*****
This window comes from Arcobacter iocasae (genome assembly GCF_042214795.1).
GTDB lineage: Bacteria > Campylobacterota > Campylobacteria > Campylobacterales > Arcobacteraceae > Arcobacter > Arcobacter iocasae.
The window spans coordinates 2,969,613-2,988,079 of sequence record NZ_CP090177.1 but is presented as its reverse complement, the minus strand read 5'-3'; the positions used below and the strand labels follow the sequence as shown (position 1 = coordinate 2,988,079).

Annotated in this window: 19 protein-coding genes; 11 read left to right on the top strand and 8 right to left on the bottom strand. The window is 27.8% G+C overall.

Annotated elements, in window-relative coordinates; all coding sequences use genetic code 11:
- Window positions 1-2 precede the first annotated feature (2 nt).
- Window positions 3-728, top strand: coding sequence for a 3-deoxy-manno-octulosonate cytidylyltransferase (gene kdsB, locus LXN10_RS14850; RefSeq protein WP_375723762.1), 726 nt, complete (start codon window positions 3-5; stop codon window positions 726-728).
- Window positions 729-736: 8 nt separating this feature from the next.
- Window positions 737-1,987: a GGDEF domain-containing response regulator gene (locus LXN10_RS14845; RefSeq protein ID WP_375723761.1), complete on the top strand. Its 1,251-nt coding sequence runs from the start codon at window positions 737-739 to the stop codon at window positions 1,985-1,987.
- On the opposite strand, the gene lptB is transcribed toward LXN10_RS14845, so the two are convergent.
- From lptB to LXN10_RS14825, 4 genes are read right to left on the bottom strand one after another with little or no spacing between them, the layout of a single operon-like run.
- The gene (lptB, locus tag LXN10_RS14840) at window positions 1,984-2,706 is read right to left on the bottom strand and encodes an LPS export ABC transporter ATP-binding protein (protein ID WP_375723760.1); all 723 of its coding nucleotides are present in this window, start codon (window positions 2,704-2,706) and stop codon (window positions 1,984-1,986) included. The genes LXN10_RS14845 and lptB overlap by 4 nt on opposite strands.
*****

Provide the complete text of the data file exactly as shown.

This window comes from Arcobacter iocasae (genome assembly GCF_042214795.1).
GTDB lineage: Bacteria > Campylobacterota > Campylobacteria > Campylobacterales > Arcobacteraceae > Arcobacter > Arcobacter iocasae.
The window spans coordinates 2,969,613-2,988,079 of sequence record NZ_CP090177.1 but is presented as its reverse complement, the minus strand read 5'-3'; the positions used below and the strand labels follow the sequence as shown (position 1 = coordinate 2,988,079).

Annotated in this window: 19 protein-coding genes; 11 read left to right on the top strand and 8 right to left on the bottom strand. The window is 27.8% G+C overall.

Annotated elements, in window-relative coordinates; all coding sequences use genetic code 11:
- Window positions 1-2 precede the first annotated feature (2 nt).
- Window positions 3-728, top strand: coding sequence for a 3-deoxy-manno-octulosonate cytidylyltransferase (gene kdsB, locus LXN10_RS14850; RefSeq protein WP_375723762.1), 726 nt, complete (start codon window positions 3-5; stop codon window positions 726-728).
- Window positions 729-736: 8 nt separating this feature from the next.
- Window positions 737-1,987: a GGDEF domain-containing response regulator gene (locus LXN10_RS14845; RefSeq protein ID WP_375723761.1), complete on the top strand. Its 1,251-nt coding sequence runs from the start codon at window positions 737-739 to the stop codon at window positions 1,985-1,987.
- On the opposite strand, the gene lptB is transcribed toward LXN10_RS14845, so the two are convergent.
- From lptB to LXN10_RS14825, 4 genes are read right to left on the bottom strand one after another with little or no spacing between them, the layout of a single operon-like run.
- The gene (lptB, locus tag LXN10_RS14840) at window positions 1,984-2,706 is read right to left on the bottom strand and encodes an LPS export ABC transporter ATP-binding protein (protein ID WP_375723760.1); all 723 of its coding nucleotides are present in this window, start codon (window positions 2,704-2,706) and stop codon (window positions 1,984-1,986) included. The genes LXN10_RS14845 and lptB overlap by 4 nt on opposite strands.